A lot of people don't like rules in an organization, but they are necessary to maintain order, efficiency and even accountability and fairness. A company or organization without rules will lack consistency and eventually fail due to the absence of structure. However, In order to be of maximum benefit and respectfully observed, it is important to allow flexibility as well.
I'm not advocating "rule-breaking", but I am encouraging people to be sensitive and aware to times when a rule may not need to be applied. I know that may sound strange coming from a lawyer and a judge, but even judges look to the "spirit of the law" in application of justice for the litigants before them. No one wants to strictly apply a rule that doesn't make sense in it's context. One must use discretion.
I recently watched a movie entitled "Deepwater Horizon" in which an oil rig exploded and many people were unnecessarily killed because, in part, some people in authority decided to forego a require safety testing. Then, when things started literally blowing up, another person in a supervisory role would not allow his colleague to implement shut down measures because he had not been give the "go- ahead" from his supervisor. The only problem? His supervisor was badly injured in another part of the vessel and was not able to quickly get to them to lead! As an instructor in leadership, this movie had me on the edge of my seat identifying all of the internal problems that caused this disaster in Louisiana a few years ago.
So, my afternoon matinee with friends last week prompted me to give a few principles in dealing with rules in our business or organization and how to best apply them:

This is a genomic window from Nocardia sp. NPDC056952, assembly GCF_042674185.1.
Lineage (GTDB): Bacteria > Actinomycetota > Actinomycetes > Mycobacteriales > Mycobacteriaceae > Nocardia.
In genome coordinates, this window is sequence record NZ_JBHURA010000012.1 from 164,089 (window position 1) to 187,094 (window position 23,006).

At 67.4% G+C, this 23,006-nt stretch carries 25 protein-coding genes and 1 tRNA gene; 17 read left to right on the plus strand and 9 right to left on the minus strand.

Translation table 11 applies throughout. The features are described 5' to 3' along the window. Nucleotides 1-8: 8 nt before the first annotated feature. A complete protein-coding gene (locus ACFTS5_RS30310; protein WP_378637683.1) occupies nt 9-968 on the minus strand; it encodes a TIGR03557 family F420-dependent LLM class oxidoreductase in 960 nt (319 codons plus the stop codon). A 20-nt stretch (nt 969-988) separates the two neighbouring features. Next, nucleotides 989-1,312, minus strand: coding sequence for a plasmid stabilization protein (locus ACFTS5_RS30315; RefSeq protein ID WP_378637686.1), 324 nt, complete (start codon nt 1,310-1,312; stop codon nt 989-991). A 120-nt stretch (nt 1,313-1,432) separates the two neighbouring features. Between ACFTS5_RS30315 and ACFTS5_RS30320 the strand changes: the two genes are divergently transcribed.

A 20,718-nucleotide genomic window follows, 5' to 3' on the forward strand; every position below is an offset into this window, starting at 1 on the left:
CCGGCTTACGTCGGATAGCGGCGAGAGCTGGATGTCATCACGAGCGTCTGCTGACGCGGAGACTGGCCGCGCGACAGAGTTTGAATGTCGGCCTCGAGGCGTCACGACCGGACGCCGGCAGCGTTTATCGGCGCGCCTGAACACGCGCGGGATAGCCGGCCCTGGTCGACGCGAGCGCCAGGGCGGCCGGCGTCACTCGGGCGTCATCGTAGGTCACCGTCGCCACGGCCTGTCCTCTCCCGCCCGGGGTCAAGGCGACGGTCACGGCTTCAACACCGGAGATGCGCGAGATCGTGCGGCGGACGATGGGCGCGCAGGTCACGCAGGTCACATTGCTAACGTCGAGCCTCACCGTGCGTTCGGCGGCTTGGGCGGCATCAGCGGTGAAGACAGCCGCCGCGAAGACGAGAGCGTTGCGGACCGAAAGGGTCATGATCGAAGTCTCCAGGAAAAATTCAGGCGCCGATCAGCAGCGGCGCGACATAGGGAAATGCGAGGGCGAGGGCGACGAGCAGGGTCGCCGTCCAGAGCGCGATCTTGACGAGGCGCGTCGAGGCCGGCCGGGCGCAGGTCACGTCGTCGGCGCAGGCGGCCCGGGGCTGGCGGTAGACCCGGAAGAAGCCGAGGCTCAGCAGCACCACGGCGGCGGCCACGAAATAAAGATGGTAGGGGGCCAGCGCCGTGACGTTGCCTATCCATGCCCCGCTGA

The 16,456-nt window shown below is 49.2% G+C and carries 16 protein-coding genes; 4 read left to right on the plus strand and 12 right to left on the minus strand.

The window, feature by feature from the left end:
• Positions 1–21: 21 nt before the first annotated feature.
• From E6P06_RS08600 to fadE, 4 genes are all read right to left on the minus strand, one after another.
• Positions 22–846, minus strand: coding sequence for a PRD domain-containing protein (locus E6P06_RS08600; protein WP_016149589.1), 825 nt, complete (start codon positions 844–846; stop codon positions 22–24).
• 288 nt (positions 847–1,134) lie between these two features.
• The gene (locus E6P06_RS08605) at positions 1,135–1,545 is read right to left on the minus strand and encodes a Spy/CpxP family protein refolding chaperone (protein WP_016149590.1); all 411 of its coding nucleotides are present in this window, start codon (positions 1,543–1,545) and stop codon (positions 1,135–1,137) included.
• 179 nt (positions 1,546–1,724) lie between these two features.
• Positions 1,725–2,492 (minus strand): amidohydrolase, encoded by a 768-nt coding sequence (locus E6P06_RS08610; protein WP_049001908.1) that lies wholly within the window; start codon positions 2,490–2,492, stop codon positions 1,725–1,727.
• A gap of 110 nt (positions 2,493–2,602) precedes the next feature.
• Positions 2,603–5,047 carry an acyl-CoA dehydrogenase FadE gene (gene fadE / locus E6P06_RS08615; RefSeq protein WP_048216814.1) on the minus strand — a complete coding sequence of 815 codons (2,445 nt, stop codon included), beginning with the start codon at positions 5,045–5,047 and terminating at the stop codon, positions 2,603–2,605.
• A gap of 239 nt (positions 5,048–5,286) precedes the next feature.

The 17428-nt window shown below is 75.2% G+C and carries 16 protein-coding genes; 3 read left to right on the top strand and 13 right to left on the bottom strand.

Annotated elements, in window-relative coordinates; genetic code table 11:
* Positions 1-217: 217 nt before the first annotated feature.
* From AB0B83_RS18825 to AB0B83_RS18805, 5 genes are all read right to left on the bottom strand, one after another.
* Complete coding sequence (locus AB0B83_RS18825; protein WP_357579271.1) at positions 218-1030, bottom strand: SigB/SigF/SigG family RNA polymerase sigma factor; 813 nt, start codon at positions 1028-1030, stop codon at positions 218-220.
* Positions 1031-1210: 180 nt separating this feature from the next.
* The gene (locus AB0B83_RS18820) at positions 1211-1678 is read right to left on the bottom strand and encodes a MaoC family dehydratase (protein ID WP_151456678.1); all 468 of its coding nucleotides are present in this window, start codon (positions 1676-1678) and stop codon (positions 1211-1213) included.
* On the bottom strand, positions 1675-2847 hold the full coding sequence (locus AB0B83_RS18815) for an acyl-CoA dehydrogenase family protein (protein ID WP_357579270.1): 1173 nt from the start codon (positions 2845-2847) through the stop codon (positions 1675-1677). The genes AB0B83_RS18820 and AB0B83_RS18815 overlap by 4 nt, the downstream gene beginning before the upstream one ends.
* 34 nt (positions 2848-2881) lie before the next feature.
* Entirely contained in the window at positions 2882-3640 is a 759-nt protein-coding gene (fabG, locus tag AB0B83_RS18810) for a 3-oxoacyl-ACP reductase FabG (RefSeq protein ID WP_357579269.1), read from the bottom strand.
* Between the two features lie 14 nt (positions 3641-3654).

1. If a rule is consistently causing an undesireable result, then the rule likely needs to be changed or eliminated. It could be that a certain rule was good and necessary when it was first instituted, but is no longer relevant in the current operation of your company.
2. In your process of making rules, be sure to legitimately allow for flexibility in their application so that people in authority can avoid unfair consequences. It is important to note that when there is a diversion from the stated rule, that is not done haphazardly or capriciously, but rather based on a rationale that is fair and transparent to be recorded.
3. If an organizational rule does not make sense or will cause extreme hardship in its application in a particular instance, consult with decision makers and stakeholders about departing from the rule in that instance.
4. Again, do not break governmental or regulatory rules which are instituted for the legitimate purposes of the government, but be an advocate for change where the rules no longer make sense. To do otherwise could jeopardize your organization and your job.
5. In drafting rules, make sure that they are (a) reasonable, (b) clear and understandable and (c) properly communicated. This will help to ensure that they are fconsistenely ollowed to the benefit of all involved.